This Constitutional reform should discuss “the right to a healthy environment” and should see this right formally enshrined within Chapter IV of the Maltese Constitution. This right is gaining more and more support on a European and international level and Malta should thus be following in the steps of the long list of European, Asian, South American and African countries that enshrine the right to a healthy environment within their national constitutions. This right is in fact of paramount importance to a small and densely populated country such as Malta, as it would provide a stronger basis for protection of the environment and enforcement of our environmental laws, and would also give rise to further accountability and transparency.
The suggestion being made here is for the inclusion of a new article in Chapter IV of the Constitution of Malta, and which must also fall within the remit of article 46 so that it is legally on par with the other listed human rights. Such a right links with and builds upon the current article 9(2) of the Constitution, and should provide that: “All persons in Malta shall have the right to live in an environment which shows due respect for their health and well-being.”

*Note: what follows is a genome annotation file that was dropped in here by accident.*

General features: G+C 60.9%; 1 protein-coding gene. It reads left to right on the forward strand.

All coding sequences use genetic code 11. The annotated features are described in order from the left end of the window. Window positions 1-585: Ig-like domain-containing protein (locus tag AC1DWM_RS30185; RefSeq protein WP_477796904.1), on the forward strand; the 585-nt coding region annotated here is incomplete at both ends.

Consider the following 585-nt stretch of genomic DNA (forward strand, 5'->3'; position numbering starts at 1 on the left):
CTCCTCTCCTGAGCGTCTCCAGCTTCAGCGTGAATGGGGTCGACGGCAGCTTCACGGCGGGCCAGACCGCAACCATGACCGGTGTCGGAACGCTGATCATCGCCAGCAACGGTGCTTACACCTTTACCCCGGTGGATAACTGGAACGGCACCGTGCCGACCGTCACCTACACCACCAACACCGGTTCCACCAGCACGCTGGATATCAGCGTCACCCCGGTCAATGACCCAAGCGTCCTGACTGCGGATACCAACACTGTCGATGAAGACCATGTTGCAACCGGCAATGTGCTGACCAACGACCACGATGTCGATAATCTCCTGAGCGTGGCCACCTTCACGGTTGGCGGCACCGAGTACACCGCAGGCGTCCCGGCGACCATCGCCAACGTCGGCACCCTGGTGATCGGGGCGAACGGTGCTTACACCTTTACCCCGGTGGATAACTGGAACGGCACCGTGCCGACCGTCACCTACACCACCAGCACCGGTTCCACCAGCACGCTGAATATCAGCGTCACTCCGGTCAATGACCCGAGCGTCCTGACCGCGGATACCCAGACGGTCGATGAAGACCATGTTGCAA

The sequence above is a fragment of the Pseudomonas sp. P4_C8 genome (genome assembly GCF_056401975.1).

Owing to citizens’ participatory rights under the Aarhus Convention (ratified by Malta in 2002), this proposed constitutional right should also entitle all persons to be able to lawfully and peacefully participate in any form of decision-making processes that may affect the environment.
Notably, article 1 of the Aarhus Convention recognises “the right of every person of present and future generations to live in an environment adequate to his or her health and well-being” and it is high time Malta does too.
Dr. Chloe Gambin (LL.D, LL.M Energy, Environment and Climate Change Law)